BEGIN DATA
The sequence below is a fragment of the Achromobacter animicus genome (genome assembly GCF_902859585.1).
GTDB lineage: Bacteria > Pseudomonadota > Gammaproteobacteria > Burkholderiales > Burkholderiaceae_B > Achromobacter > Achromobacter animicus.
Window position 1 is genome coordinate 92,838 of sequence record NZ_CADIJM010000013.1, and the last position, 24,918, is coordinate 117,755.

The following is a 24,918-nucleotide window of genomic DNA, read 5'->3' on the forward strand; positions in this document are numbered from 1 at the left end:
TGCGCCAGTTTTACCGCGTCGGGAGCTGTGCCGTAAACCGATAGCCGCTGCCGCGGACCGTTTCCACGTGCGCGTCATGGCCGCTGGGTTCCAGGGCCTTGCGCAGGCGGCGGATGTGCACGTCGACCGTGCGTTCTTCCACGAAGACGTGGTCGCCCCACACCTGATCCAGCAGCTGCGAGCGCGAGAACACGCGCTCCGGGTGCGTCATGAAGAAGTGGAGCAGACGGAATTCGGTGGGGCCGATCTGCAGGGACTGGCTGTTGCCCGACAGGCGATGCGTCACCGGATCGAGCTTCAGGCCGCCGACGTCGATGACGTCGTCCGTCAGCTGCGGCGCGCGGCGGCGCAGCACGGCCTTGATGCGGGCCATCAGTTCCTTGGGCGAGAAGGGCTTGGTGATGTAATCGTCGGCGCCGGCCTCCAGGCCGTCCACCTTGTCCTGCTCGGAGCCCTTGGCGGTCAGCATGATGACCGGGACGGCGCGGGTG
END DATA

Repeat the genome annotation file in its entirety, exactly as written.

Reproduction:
The sequence below is a fragment of the Achromobacter animicus genome (genome assembly GCF_902859585.1).
GTDB lineage: Bacteria > Pseudomonadota > Gammaproteobacteria > Burkholderiales > Burkholderiaceae_B > Achromobacter > Achromobacter animicus.
Window position 1 is genome coordinate 92,838 of sequence record NZ_CADIJM010000013.1, and the last position, 24,918, is coordinate 117,755.

The following is a 24,918-nucleotide window of genomic DNA, read 5'->3' on the forward strand; positions in this document are numbered from 1 at the left end:
TGCGCCAGTTTTACCGCGTCGGGAGCTGTGCCGTAAACCGATAGCCGCTGCCGCGGACCGTTTCCACGTGCGCGTCATGGCCGCTGGGTTCCAGGGCCTTGCGCAGGCGGCGGATGTGCACGTCGACCGTGCGTTCTTCCACGAAGACGTGGTCGCCCCACACCTGATCCAGCAGCTGCGAGCGCGAGAACACGCGCTCCGGGTGCGTCATGAAGAAGTGGAGCAGACGGAATTCGGTGGGGCCGATCTGCAGGGACTGGCTGTTGCCCGACAGGCGATGCGTCACCGGATCGAGCTTCAGGCCGCCGACGTCGATGACGTCGTCCGTCAGCTGCGGCGCGCGGCGGCGCAGCACGGCCTTGATGCGGGCCATCAGTTCCTTGGGCGAGAAGGGCTTGGTGATGTAATCGTCGGCGCCGGCCTCCAGGCCGTCCACCTTGTCCTGCTCGGAGCCCTTGGCGGTCAGCATGATGACCGGGACGGCGCGGGTG